# $\exists x \in A \left[\varphi(x) \right] \rightarrow \exists x \varphi(x)$ and $\forall y \psi(y) \rightarrow \forall y \in B \left[\psi(y) \right]$

Here are two conventions that I have been told to use:

\begin{align} &1)\ \exists x \in A \left[ \varphi(x)\right] \text{ should be interpreted as } \exists x \left [x \in A \ \land \ \varphi(x) \right]\\ &2)\ \forall y \in B \left[ \psi(y)\right] \text{ should be interpreted as } \forall y \left [y \in B \rightarrow \psi(y) \right]\\ \end{align}

Now, when I skim logic posts on this site, I will frequently see examples that use expressions such as $$\exists x \varphi (x)$$ or $$\forall y \psi(y)$$. I am not sure how to interpret these in the context of the aforementioned convention.

If I see something like $$\exists x \varphi(x)$$, should I assume that $$\varphi$$ must be some conjunctive proposition where the first conjunct is of the form $$x \in D$$? i.e. $$\varphi(x):= x \in D \land \alpha(x)$$ . Similarly, if I see $$\forall y \psi (y)$$, should I assume that $$\psi(y):= y \in E \rightarrow \beta(y)$$?

My thinking is no, that is incorrect. Given this, it seems as though the following definitions of $$\varphi$$ and $$\psi$$, and the way that they are subsequently used with quantifiers, are well defined formulas, but as to whether or not they evaluate to true/false is a different story:

Let $$\varphi(x):= x\in A \rightarrow \alpha(x)$$. Then $$\exists x \varphi(x)$$ expanded is $$\exists x \left[ x \in A \rightarrow \alpha(x) \right]$$. Depending on whether or not the system we are in allows for a universal set, this could be false: for example, if $$A$$ is the universe and no element in $$A$$ has the property $$\alpha$$. If the system does not allow universal sets, this is always true.

Let $$\psi(y):= y\in B \land \beta(x)$$. Then $$\forall y \psi(y)$$ expanded is $$\forall y \left [ y \in B \land \beta (y) \right ]$$. Depending on whether or not the system we are in allows for universal sets, I suppose this statement could be true: for example, if $$B$$ is the universe and every element has the property $$\beta$$. However, if our system does not allow universal sets, this is always false.

If everything I have said is correct, I would like to turn my attention to the major point of this post.

Are the following two statements true regardless of whether or not a universal set is allowed:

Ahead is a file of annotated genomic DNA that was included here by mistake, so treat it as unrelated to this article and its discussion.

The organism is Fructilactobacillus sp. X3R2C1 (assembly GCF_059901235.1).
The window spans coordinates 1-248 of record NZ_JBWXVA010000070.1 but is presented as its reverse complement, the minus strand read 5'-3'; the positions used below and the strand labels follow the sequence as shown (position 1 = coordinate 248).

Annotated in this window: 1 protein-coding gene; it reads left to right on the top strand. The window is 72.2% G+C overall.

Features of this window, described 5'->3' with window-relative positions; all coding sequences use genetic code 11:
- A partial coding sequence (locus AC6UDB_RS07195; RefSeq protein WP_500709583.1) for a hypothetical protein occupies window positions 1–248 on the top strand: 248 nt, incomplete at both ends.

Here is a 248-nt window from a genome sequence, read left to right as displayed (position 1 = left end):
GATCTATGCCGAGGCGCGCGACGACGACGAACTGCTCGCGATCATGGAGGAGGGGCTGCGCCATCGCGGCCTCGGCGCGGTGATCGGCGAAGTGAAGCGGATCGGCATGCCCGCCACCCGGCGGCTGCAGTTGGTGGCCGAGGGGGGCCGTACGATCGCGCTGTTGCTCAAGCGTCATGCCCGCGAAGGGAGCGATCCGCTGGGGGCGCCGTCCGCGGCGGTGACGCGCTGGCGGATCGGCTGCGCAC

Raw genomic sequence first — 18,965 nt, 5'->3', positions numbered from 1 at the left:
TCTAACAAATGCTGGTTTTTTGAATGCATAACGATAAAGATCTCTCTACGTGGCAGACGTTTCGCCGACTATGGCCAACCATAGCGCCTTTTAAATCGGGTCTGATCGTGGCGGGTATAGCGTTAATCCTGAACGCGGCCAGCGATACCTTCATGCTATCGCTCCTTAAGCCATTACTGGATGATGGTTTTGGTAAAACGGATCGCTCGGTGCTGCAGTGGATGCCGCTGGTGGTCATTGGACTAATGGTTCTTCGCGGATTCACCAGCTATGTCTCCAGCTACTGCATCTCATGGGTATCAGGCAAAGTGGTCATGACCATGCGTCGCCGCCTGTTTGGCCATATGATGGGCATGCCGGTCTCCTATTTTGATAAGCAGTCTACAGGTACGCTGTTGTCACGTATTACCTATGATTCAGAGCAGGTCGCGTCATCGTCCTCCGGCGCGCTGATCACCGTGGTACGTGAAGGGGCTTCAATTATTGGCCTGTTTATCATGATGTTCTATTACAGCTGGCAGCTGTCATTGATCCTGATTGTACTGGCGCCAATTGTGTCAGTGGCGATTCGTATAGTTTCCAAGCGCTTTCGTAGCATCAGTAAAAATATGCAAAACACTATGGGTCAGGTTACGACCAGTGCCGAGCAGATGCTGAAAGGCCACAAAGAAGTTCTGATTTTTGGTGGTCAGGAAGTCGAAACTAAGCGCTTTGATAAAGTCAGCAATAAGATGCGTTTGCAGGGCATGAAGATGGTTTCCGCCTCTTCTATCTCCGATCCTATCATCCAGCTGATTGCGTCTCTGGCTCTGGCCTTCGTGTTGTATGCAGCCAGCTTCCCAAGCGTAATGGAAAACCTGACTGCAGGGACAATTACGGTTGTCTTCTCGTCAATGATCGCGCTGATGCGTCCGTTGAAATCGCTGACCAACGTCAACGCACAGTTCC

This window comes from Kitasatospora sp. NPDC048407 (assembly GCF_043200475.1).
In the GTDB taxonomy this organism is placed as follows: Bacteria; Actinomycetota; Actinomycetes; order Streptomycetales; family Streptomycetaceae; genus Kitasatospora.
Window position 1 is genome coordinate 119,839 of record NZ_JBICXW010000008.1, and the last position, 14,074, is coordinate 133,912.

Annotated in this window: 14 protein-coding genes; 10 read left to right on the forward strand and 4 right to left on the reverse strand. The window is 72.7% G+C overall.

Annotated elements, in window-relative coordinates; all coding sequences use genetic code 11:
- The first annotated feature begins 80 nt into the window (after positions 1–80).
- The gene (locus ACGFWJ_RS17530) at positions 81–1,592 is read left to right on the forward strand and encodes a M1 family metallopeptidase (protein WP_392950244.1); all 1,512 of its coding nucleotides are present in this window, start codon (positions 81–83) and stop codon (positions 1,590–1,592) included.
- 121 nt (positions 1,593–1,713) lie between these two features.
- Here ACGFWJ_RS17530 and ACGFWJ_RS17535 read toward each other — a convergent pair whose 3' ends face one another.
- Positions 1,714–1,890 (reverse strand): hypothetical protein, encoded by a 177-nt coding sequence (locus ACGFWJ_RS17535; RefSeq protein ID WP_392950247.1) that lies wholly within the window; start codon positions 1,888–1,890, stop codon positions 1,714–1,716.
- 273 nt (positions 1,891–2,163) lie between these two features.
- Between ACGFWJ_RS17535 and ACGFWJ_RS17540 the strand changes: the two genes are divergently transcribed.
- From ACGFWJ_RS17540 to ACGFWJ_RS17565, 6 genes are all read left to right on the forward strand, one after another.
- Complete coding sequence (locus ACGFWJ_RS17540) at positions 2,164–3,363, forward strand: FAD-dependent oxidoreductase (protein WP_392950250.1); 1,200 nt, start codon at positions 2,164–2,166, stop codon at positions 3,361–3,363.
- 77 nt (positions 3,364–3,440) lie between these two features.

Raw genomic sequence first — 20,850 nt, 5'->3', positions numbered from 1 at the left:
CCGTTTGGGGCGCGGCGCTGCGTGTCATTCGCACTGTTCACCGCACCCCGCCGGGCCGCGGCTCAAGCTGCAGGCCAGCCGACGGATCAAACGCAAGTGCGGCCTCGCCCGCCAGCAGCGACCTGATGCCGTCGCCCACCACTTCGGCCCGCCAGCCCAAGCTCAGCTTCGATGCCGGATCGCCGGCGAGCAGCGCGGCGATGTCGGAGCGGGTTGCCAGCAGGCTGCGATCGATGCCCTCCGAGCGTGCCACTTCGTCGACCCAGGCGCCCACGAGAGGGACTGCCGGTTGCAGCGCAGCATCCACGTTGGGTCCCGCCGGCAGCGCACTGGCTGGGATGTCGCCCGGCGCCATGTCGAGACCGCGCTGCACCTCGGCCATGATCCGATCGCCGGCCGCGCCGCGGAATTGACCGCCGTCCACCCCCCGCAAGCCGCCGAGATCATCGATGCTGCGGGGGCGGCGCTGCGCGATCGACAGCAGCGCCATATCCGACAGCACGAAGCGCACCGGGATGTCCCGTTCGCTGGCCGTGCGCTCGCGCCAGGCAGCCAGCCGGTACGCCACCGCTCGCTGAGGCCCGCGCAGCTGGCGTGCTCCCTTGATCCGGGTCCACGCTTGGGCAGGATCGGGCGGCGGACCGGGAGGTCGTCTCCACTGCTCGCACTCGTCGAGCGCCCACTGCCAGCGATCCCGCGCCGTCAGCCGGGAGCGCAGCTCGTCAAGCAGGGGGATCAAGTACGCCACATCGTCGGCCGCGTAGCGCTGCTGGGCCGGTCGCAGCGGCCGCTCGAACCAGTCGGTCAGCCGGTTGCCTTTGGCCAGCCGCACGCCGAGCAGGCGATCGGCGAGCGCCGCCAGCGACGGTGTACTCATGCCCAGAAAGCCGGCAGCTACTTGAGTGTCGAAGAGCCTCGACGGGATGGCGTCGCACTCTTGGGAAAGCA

\begin{align} &1) \ \exists x \in A \left[\varphi(x) \right] \rightarrow \exists x \varphi(x)\\ &2) \ \forall y \psi(y) \rightarrow \forall y \in B \left[\psi(y) \right] \\\ \end{align}

I think the answers to both are yes. I am mostly interested in the first one because I find that, perhaps in attempt to be informal, many people will write $$\exists x \varphi(x)$$ when it is more practical to write, for example, $$\exists x \in \mathbb R \varphi(x)$$.

• Have a look at the comments and answer to math.stackexchange.com/questions/4254805/…. Also note that the convention uses the notation without the set constraint that you are dubious about: the notation where the bound variables do not have a set constraint is the primitive notion. Commented Sep 23, 2021 at 23:00
• Most quantifiers you'll see in the wild are "implicitly" bounded, and the domain is understood from the context. To my knowledge, truly unbounded quantifiers only occur in set theory (even then, you could argue they are restricted to the class of all sets). Commented Sep 23, 2021 at 23:16
• 1) is correct but quite useless. We interpret a FOL formula specifying a domain $D$; thus, also the symbol $A$ must be interpreted in $D$ specifying a subset $A^D$ of the domain. Therefore, if there is something in $A^D$ that is a "$\varphi$", for sure there is something in $D$ that is a "$\varphi$". Commented Sep 24, 2021 at 7:33
• Having said that, "∃x∈Rφ(x) " is common in math and it is quite clear. But it is only a shorthand for $∃x(\mathbb R (x) \land φ(x))$ where $\mathbb R(x)$ must be interpreted as "x is Real". Commented Sep 24, 2021 at 7:35